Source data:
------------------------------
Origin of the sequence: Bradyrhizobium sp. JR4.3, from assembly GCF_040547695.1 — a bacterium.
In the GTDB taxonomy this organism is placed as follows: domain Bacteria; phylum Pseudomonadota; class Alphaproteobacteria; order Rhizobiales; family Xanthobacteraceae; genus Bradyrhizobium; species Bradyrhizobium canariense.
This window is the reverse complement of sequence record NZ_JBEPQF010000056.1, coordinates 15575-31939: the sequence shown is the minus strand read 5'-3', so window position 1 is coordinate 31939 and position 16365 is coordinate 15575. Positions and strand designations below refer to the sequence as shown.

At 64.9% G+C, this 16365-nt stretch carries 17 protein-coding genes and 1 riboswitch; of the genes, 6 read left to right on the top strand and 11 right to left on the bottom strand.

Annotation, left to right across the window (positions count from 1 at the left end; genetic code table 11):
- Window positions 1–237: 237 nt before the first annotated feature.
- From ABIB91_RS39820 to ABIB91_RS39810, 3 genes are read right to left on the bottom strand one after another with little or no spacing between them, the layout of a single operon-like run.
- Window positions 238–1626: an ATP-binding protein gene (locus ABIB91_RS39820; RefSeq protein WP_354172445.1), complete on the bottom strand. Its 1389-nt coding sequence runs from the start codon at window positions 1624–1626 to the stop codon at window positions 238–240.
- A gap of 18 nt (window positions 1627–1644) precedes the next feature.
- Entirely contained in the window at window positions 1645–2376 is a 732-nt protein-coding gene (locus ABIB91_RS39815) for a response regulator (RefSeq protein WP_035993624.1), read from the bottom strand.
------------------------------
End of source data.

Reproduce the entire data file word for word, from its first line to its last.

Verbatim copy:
Origin of the sequence: Bradyrhizobium sp. JR4.3, from assembly GCF_040547695.1 — a bacterium.
In the GTDB taxonomy this organism is placed as follows: domain Bacteria; phylum Pseudomonadota; class Alphaproteobacteria; order Rhizobiales; family Xanthobacteraceae; genus Bradyrhizobium; species Bradyrhizobium canariense.
This window is the reverse complement of sequence record NZ_JBEPQF010000056.1, coordinates 15575-31939: the sequence shown is the minus strand read 5'-3', so window position 1 is coordinate 31939 and position 16365 is coordinate 15575. Positions and strand designations below refer to the sequence as shown.

At 64.9% G+C, this 16365-nt stretch carries 17 protein-coding genes and 1 riboswitch; of the genes, 6 read left to right on the top strand and 11 right to left on the bottom strand.

Annotation, left to right across the window (positions count from 1 at the left end; genetic code table 11):
- Window positions 1–237: 237 nt before the first annotated feature.
- From ABIB91_RS39820 to ABIB91_RS39810, 3 genes are read right to left on the bottom strand one after another with little or no spacing between them, the layout of a single operon-like run.
- Window positions 238–1626: an ATP-binding protein gene (locus ABIB91_RS39820; RefSeq protein WP_354172445.1), complete on the bottom strand. Its 1389-nt coding sequence runs from the start codon at window positions 1624–1626 to the stop codon at window positions 238–240.
- A gap of 18 nt (window positions 1627–1644) precedes the next feature.
- Entirely contained in the window at window positions 1645–2376 is a 732-nt protein-coding gene (locus ABIB91_RS39815) for a response regulator (RefSeq protein WP_035993624.1), read from the bottom strand.